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Intelligent Managed Services v HMRC

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In Intelligent Managed Services v HMRC [2015] UKUT 341 (7 July 2015), the UT found that the transfer of a business to a company which was part of a group, and which was to make supplies internal to the group, could qualify as a TOGC.

The appeal related to HMRC’s decision that the transfer of Intelligent’s (IMS’s) banking support services business to Virgin Money (VM), a member of Virgin Money Group (VMG) VAT group, was not a ‘transfer of a going concern’ (TOGC).

Because VMG was a VAT group, it was treated as carrying on the VM business as part of its overall business of the provision of retail banking services, so that the banking engine services provided internally by VM to the group were incorporated into the broader retail banking services supplied by VMG to its customers. The question was whether this fiction, created by the VAT group rules, meant that VMG was not to be treated as using the assets transferred in carrying on the same kind of business as IMS.

The UT noted that it was necessary to have regard to all the circumstances in determining whether the transaction had been a mere transfer of assets, or a transfer of an undertaking which could carry on an independent economic activity. The UT held that the activities of VM contributed directly to the economic activity of the group as a whole; and that it would be wrong in principle to seek to identify the nature of the group’s activity as a whole by reference solely to the external supplies it made. The fiction of the VAT group did not extend to treating the group as carrying on a different, amalgamated business, in which the separate businesses of the group lost their individual identity.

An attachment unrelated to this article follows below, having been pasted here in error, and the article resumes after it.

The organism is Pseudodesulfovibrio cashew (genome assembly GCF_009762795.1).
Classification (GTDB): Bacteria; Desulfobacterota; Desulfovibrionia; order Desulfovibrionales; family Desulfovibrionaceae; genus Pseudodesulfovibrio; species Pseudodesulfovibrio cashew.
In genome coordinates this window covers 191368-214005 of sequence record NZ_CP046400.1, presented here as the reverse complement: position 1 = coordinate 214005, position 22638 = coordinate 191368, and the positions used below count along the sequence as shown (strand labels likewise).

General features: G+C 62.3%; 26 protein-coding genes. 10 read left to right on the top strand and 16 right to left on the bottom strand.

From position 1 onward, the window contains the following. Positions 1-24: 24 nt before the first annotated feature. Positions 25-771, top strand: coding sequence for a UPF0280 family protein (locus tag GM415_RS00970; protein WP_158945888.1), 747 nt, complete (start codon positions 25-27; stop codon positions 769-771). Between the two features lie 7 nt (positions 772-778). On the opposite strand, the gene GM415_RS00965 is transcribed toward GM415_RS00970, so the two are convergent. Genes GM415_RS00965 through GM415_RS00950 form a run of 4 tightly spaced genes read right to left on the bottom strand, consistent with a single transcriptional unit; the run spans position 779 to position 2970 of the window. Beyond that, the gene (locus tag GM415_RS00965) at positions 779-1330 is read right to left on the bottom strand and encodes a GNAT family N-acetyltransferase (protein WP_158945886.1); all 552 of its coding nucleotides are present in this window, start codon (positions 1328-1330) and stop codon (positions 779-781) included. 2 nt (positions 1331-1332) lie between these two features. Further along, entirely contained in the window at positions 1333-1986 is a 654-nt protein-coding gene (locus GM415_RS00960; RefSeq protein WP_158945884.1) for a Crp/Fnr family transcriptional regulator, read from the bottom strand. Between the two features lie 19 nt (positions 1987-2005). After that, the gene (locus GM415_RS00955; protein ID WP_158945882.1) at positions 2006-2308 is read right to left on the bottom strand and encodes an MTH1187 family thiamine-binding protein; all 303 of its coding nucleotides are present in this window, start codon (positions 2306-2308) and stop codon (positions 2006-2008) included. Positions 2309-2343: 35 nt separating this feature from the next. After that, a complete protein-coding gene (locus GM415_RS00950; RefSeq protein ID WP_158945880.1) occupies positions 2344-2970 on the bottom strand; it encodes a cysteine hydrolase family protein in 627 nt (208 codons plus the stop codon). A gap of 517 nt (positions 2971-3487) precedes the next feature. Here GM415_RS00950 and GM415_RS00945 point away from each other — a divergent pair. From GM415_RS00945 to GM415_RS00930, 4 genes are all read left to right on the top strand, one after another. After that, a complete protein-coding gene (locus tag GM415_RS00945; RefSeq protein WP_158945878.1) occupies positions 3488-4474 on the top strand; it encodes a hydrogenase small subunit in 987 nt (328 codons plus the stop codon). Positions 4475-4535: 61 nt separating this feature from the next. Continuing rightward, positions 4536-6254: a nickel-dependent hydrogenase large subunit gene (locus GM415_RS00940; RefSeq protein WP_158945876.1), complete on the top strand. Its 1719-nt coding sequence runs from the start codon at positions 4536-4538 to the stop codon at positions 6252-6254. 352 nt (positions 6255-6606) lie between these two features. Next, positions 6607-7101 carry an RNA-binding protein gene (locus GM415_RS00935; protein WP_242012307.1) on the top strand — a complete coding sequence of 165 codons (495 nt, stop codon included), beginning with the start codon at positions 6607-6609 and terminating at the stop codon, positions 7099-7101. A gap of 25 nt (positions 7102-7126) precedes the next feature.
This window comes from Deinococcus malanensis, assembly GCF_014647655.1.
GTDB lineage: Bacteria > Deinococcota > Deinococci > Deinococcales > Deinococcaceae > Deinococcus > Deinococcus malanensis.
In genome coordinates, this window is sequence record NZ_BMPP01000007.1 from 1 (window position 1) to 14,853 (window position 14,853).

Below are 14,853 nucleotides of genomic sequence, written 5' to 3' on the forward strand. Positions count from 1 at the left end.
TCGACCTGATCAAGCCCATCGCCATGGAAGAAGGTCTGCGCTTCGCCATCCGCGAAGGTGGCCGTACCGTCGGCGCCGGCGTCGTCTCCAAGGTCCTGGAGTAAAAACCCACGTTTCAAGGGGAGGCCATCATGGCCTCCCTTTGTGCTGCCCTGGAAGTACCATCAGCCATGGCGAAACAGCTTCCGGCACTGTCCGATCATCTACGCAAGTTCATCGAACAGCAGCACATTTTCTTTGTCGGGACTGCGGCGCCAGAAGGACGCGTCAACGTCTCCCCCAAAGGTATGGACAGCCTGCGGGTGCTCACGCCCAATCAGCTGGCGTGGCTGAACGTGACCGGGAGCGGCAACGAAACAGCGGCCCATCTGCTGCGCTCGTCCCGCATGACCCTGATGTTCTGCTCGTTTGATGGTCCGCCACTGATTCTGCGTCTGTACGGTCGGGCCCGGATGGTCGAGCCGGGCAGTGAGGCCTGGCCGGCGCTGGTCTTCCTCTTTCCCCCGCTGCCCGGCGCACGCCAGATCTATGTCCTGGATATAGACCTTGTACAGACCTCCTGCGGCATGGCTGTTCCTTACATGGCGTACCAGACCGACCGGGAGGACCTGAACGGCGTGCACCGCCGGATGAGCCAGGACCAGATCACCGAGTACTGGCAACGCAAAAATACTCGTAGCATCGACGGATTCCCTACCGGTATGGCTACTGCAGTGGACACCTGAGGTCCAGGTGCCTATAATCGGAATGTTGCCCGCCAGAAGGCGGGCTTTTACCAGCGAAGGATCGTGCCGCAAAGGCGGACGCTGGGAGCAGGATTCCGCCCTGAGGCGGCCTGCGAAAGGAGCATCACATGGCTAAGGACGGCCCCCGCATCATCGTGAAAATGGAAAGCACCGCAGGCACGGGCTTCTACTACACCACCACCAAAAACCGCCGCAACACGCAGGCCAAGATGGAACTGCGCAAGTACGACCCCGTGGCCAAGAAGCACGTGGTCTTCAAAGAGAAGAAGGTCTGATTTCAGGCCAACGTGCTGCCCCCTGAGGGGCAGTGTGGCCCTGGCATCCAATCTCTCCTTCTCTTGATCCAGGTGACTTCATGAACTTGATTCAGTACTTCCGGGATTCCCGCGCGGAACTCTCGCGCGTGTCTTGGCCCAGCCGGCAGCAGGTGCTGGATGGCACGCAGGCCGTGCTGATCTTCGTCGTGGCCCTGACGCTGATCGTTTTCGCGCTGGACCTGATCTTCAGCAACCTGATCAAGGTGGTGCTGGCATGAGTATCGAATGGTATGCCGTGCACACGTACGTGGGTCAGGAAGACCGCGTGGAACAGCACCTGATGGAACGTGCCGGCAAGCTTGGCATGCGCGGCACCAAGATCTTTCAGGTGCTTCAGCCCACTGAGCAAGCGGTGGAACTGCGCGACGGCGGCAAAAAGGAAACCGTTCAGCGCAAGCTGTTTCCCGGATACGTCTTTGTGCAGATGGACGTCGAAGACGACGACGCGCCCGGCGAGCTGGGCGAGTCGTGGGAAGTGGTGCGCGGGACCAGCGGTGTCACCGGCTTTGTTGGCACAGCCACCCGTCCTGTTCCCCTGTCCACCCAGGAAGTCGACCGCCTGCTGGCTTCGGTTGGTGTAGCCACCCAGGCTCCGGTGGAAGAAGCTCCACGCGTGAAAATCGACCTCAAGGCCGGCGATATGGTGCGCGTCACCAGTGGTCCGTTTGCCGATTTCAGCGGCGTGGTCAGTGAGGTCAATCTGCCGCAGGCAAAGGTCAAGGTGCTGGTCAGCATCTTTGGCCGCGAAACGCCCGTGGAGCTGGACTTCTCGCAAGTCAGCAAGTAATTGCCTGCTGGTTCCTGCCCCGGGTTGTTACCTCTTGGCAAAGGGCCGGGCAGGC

Read the decision.

Why it matters: The FTT had found that there could not be a TOGC where the transferee was to be part of a VAT group and was to only make supplies to members of that group. The UT has now confirmed that the VAT fiction of a business carried out by a group does not extend to ignoring the fact that each group company carries on a separate business. It remains to be seen whether the decision will be appealed.

Other cases reported this week:

Issue: 1271
Categories: Cases , Employment taxes